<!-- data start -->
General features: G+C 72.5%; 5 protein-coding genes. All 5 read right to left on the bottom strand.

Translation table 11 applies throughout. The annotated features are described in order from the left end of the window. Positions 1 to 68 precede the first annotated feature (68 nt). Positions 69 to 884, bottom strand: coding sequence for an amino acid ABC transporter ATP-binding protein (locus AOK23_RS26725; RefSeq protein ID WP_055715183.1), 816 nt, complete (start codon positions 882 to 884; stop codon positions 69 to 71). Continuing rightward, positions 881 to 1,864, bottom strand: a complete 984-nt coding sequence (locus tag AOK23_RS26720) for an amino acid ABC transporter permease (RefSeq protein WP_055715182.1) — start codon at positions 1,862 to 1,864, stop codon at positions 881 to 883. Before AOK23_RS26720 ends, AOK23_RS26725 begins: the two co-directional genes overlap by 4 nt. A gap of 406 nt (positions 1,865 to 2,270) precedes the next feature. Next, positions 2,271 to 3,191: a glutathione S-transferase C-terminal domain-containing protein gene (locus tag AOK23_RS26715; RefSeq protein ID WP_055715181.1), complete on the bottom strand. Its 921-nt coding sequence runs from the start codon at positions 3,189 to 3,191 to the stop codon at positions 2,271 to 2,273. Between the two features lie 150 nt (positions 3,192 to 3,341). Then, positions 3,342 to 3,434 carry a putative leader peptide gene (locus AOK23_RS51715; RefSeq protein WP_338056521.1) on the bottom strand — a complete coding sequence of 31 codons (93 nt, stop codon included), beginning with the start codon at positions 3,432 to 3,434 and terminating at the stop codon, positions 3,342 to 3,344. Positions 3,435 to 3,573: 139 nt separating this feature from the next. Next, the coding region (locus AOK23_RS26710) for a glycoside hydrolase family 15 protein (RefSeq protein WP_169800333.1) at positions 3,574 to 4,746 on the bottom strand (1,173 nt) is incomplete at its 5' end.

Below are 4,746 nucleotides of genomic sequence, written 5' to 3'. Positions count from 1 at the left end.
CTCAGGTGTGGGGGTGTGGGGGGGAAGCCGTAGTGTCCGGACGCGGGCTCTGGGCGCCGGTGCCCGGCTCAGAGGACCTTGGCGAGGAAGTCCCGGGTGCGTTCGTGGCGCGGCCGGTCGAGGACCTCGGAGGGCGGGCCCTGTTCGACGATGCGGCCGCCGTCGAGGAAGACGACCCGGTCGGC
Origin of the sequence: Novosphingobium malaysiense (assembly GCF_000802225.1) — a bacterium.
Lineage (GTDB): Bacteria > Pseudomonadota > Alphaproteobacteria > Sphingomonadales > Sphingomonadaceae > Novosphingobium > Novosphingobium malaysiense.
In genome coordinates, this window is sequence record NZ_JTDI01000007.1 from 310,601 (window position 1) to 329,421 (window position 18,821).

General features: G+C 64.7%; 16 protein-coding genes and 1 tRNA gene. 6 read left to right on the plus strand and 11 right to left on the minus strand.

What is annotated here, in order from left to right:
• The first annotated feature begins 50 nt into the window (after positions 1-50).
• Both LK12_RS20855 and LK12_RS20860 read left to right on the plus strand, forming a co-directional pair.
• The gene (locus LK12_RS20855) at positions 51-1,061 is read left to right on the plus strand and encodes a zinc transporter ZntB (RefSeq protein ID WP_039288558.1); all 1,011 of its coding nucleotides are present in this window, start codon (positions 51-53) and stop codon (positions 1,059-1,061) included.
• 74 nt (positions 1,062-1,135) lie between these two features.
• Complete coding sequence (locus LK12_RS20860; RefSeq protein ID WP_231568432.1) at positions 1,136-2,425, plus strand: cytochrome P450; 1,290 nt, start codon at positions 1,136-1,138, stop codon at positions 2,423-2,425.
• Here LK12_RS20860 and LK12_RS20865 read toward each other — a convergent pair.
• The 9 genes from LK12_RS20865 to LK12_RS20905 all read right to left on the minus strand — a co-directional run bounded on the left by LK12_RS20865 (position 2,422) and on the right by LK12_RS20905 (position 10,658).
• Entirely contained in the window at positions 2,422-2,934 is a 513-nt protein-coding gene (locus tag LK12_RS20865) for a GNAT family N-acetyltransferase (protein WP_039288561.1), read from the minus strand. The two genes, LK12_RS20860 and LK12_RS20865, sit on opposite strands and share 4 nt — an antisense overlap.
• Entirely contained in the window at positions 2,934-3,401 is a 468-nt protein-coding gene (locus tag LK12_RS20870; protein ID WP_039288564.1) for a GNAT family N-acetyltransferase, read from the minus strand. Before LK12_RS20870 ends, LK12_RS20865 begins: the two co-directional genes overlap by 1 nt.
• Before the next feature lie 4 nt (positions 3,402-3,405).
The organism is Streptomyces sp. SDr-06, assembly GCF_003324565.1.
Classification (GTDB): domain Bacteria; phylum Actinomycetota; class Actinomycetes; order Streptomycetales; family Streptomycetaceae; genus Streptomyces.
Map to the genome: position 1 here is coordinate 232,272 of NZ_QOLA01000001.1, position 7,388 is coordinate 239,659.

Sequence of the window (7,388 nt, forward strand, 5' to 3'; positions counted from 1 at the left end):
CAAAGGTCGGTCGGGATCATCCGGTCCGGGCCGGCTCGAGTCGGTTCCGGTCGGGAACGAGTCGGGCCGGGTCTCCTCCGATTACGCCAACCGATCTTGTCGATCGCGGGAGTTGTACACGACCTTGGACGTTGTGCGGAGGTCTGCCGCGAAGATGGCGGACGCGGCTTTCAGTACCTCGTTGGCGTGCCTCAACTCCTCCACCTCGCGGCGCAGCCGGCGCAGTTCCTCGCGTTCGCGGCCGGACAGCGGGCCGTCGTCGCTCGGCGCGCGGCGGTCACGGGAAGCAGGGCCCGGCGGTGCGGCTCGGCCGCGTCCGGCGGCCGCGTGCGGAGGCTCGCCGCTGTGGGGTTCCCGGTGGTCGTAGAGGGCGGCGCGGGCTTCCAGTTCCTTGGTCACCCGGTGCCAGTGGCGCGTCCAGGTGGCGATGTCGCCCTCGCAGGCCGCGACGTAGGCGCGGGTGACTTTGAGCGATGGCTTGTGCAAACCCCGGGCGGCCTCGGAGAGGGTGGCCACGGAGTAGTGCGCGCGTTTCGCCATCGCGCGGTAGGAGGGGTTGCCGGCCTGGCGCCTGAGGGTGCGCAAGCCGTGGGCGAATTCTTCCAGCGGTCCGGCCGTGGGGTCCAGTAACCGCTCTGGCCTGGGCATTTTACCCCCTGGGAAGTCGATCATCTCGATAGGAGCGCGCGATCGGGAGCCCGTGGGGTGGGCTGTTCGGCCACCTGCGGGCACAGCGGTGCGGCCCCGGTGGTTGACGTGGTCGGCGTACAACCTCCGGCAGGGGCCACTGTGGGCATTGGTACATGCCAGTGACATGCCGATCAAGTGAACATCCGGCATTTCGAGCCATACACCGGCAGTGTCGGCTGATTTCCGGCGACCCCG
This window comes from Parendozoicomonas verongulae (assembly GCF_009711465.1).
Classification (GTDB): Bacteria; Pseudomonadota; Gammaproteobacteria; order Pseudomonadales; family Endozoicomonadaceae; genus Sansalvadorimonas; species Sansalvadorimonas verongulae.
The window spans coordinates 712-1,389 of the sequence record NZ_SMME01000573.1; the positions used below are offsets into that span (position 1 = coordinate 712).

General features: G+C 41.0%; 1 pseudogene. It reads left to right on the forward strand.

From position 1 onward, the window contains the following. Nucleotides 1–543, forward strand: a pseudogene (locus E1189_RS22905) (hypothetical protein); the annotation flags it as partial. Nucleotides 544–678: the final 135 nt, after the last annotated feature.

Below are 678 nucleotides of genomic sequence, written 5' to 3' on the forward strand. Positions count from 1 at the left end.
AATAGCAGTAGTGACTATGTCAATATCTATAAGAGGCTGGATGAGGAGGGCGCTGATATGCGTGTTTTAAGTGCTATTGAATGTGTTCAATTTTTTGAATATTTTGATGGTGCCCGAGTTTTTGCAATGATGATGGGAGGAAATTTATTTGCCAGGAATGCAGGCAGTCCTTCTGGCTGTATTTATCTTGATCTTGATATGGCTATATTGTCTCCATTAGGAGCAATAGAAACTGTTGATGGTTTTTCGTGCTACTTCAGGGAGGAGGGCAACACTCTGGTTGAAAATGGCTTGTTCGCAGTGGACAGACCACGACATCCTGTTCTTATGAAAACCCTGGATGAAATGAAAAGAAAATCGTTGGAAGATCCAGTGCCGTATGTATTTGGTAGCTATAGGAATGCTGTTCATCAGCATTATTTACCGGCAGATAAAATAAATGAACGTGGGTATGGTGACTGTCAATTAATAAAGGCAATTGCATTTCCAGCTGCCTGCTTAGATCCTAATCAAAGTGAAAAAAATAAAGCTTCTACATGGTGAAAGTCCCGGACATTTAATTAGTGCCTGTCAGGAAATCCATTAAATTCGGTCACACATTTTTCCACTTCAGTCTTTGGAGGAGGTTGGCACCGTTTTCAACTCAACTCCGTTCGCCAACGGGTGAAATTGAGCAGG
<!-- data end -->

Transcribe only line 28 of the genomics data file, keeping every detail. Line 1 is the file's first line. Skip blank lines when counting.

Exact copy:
General features: G+C 41.0%; 1 pseudogene. It reads left to right on the forward strand.